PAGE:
If you frequent rugged roads, having a lift kit installed on your truck is a good way to prevent unnecessary damage to your vehicle. However, lifting a truck is no small task, and there are many challenges you face in increasing your ground clearance.
Whether you are in the middle of a lift or just about to begin, here are a few problems that you might face when installing lift kits for trucks — and, perhaps more importantly, we also provide the solutions you need for a successful lift.
Raising a truck’s suspension moves the frame and body away from the differentials, creating extreme angles in the drive shaft. These angles can cause vibrations, and premature wear and even bind within the shaft, which endangers your safety and reduces the lifespan of your vehicle.
While some lift kids provide CV spacers that effectively lengthen the stock axle, spacers are not an ideal long-term solution. Instead, you should install pinion wedges between the axle and spring pack, which will clean up the angle of the driveshaft on the differential side. An even better solution is to order custom-length CV axles that perfectly fit your truck’s new lifted profile.
Typically, when you lift your truck, you also install larger tires, which further increase your vehicle’s clearance while boosting traction and handling. However, larger tires tend to present a new problem in the form of braking. Larger tires are heavier and have increased leverage, which will easily overwhelm the stock braking system on your truck. If you don’t solve this problem, your brakes will prematurely degrade, increasing your stopping distance and endangering your safety.
While you are in the process of installing your lift kit and your larger tires, you should also pick up and put in a big brake upgrade kit. These kits include larger and thicker rotors, high-performance pads, multi-piston calipers, and longer, stainless steel–braided brake lines, and they are made specifically for use with larger-diameter wheels.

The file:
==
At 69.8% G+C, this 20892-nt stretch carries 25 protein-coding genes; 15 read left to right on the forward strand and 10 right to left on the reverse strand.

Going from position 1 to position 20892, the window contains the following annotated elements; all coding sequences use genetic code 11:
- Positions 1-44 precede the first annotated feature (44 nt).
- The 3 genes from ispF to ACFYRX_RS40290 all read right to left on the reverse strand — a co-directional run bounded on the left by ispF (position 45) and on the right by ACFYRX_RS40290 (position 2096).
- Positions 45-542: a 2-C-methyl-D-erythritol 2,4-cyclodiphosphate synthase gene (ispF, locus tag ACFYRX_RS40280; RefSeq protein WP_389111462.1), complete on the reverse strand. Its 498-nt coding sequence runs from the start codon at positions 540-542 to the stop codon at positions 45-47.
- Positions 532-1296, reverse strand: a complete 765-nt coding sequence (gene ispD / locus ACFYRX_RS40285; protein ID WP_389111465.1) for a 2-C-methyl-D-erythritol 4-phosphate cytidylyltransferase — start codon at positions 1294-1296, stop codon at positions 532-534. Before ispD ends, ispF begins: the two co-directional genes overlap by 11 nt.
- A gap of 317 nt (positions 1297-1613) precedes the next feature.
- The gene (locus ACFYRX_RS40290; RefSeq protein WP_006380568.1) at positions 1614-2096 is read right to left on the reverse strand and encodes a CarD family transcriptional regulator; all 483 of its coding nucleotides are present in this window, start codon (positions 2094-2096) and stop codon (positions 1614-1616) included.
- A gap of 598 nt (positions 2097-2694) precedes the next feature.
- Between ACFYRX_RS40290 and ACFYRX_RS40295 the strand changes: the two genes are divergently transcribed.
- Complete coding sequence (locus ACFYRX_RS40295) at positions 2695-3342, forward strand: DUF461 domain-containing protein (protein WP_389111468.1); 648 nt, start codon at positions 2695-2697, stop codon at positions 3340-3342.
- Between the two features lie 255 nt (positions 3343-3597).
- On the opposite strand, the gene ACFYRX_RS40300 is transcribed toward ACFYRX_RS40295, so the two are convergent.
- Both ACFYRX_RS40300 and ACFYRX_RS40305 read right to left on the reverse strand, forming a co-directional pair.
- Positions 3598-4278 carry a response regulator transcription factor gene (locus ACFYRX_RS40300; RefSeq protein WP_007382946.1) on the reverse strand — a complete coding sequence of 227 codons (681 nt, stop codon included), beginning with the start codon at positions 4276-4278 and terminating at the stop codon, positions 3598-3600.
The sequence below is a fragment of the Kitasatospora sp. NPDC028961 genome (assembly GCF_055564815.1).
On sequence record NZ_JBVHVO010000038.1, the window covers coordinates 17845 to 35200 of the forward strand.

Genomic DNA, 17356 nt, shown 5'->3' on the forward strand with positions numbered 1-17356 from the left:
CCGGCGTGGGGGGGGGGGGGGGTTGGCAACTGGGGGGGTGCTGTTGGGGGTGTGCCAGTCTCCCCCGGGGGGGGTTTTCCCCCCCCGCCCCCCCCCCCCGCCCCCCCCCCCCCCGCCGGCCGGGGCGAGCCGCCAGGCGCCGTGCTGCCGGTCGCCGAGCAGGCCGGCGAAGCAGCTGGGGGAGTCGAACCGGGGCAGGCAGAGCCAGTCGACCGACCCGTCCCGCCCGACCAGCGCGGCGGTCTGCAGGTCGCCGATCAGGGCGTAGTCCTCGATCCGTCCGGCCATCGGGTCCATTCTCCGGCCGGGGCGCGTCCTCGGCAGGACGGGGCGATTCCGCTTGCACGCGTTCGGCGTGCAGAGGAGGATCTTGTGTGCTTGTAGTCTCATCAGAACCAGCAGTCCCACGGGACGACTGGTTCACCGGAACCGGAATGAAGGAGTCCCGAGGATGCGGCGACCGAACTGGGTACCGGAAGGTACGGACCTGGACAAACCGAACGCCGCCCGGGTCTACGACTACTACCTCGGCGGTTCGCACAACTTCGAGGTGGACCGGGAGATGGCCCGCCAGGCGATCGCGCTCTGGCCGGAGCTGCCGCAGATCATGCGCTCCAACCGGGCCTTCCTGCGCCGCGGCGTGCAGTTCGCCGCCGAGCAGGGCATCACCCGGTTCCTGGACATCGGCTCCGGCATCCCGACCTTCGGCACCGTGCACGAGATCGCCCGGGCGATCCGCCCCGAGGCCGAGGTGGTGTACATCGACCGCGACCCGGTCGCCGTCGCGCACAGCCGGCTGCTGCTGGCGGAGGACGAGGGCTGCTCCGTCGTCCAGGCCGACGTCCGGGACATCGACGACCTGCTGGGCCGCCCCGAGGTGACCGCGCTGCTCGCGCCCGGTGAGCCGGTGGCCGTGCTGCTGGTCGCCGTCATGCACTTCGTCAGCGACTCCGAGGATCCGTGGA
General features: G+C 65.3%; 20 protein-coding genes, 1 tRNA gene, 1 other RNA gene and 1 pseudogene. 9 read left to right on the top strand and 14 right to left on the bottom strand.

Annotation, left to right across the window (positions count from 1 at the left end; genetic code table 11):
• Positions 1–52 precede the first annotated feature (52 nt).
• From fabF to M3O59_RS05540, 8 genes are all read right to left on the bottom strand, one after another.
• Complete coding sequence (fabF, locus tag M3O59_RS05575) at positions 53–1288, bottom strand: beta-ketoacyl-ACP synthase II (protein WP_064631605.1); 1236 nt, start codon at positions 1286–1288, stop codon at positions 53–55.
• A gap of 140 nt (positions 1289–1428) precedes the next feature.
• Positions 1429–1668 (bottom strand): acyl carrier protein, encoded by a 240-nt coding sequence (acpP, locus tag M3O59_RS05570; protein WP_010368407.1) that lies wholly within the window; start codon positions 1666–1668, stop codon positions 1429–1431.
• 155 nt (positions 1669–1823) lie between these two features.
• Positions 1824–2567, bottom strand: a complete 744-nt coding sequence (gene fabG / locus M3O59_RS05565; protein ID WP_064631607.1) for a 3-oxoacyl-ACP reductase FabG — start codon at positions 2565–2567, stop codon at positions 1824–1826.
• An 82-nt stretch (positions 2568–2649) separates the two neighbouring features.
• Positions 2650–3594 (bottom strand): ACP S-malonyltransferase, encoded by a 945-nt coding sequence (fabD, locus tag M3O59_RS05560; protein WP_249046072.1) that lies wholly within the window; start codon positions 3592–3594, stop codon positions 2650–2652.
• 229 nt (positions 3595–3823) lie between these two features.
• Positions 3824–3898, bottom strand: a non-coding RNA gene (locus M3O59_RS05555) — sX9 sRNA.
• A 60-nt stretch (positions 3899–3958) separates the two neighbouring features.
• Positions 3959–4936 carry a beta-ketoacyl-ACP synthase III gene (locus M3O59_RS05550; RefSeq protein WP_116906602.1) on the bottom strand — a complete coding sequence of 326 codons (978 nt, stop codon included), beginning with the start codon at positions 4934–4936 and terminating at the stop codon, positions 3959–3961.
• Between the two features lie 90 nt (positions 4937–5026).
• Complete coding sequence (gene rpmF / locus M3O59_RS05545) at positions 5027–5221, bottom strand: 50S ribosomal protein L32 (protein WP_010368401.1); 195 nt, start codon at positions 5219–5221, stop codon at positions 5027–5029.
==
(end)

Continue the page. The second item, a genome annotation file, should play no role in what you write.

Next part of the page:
Another issue that stems from increasing the size of your tires after installing a lift kit is the issue of gearing. Because it takes more effort to move a larger tire, your truck will feel as though it is geared higher (or lower in gear number). When you are maintaining a steady speed on the highway, this is not an issue, but it will be frustrating when you want to accelerate from a stop or for passing.
You need to perform some calculations to re-gear your truck to the proper ratio. Here’s the basic formula:
- Divide your new tire diameter by your old tire diameter.
- Multiply this figure by your old axle ratio to achieve your new axle ratio.
Generally, you want a lower ratio than the stock ratio when you are increasing the size of your tires to ensure optimal performance.
Likely, you will love the way your truck handles off-road after you install your lift kit — but the on-street handling is a different story. Taller trucks tend to feel sloppy on regular roads, exhibiting wandering, bump steer, and slow reactions to inputs. Typically, this is the result of two problems: an overburdened steering system and improper steering geometry.
The fastest and simplest solution to both issues is custom steering, which should ensure that tie rods, track bars, and Panhard bars remain parallel as appropriate. For especially lifted trucks with massive tires, it might be necessary to install a steering assistance system, like a hydraulic ram, to get the tires moving as you expect.
The Lights and Visibility
You might assume that being higher up will give you greater visibility over the road — but that is only true to a certain extent. If you need your truck to function well in close quarters, like on city streets, you don’t want to lift your vehicle to the heavens. Being reasonable with the height of lift you achieve and installing reverse-sensing systems and convex mirrors can ensure that you have complete visibility of your surroundings regardless of the environment.
Additionally, when you lift your truck, you will need to re-aim your factory headlights so they will illuminate the ground while you are driving at night. Without re-aiming, your lights will shine onto the horizon, blinding other drivers without providing you any useful visibility. You can also mount auxiliary headlights for extra illumination if you venture into dark terrain.
Regardless of why you want your truck lifted, you need to think about how the lift kit will affect the other systems you and your truck need to move safely and effectively. If you are new to aftermarket vehicle augmentations, you might work with a qualified mechanic to be sure that your truck will run smoothly after the lift kit is installed.